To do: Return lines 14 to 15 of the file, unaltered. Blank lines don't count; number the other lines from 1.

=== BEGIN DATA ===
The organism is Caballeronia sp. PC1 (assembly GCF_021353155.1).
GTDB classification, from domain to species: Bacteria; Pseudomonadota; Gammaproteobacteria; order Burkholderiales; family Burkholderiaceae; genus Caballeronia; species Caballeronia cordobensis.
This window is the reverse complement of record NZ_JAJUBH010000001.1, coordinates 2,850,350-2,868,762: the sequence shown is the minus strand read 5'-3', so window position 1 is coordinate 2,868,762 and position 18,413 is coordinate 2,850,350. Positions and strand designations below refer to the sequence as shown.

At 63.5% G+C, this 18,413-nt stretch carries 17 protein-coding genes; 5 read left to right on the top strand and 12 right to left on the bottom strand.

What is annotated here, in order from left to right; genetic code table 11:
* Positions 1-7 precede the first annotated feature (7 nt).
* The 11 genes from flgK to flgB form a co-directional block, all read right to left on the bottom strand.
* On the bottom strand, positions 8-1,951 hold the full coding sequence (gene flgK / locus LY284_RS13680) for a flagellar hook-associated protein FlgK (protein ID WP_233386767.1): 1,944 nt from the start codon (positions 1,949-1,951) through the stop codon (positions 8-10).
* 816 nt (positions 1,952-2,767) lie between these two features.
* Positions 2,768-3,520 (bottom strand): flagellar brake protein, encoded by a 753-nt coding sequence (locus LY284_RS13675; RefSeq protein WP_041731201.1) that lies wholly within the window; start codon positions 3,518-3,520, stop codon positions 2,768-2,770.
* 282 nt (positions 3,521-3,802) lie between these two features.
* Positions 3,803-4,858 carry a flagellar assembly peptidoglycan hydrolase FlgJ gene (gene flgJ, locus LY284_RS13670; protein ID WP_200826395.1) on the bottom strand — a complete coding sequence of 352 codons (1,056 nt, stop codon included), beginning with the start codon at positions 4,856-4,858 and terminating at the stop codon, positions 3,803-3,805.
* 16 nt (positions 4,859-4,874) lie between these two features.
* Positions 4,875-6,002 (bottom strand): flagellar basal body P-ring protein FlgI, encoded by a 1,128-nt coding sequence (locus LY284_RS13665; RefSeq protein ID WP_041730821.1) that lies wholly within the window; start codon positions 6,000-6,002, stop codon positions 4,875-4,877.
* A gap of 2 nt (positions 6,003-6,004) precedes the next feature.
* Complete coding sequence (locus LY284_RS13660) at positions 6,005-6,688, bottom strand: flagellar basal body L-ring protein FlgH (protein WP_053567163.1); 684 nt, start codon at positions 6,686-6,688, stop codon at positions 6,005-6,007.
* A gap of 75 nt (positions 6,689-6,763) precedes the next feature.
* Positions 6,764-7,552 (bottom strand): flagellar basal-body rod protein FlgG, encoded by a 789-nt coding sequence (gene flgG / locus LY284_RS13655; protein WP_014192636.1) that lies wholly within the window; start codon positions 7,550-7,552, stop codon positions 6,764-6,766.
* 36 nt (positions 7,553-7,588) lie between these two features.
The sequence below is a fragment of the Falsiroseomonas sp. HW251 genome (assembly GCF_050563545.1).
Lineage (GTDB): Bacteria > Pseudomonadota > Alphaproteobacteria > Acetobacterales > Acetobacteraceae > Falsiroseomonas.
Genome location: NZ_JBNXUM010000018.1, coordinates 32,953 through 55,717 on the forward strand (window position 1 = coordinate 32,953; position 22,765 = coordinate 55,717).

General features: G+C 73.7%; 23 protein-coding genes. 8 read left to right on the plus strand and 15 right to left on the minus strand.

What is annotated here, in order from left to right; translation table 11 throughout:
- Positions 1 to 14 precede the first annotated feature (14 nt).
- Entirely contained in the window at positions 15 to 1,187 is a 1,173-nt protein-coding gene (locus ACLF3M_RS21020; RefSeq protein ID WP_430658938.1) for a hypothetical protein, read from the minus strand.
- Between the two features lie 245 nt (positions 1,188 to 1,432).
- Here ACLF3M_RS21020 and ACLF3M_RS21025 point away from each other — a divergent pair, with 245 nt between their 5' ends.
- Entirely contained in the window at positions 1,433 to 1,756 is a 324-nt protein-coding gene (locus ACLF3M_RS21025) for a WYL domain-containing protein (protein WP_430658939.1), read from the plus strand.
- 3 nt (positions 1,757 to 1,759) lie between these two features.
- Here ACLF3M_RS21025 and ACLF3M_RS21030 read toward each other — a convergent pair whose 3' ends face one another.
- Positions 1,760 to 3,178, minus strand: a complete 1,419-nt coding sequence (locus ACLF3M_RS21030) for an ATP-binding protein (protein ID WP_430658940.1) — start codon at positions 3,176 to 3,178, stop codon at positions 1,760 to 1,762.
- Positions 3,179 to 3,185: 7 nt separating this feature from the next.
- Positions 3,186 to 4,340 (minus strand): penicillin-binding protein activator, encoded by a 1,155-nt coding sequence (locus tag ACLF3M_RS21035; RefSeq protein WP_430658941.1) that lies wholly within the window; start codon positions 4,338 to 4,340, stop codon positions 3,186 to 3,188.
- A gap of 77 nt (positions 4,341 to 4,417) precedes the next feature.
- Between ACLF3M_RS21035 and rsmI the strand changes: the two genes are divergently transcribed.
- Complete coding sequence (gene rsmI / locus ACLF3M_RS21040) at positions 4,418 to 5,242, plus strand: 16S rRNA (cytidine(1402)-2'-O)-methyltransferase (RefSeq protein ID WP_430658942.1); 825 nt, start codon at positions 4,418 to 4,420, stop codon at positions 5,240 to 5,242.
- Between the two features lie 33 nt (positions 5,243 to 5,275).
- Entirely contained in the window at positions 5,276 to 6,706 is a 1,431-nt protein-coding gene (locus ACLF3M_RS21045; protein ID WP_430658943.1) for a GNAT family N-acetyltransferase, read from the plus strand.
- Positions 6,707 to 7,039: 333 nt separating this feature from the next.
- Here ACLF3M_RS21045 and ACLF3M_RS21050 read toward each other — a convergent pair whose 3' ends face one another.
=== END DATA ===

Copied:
* Positions 4,875-6,002 (bottom strand): flagellar basal body P-ring protein FlgI, encoded by a 1,128-nt coding sequence (locus LY284_RS13665; RefSeq protein ID WP_041730821.1) that lies wholly within the window; start codon positions 6,000-6,002, stop codon positions 4,875-4,877.
* A gap of 2 nt (positions 6,003-6,004) precedes the next feature.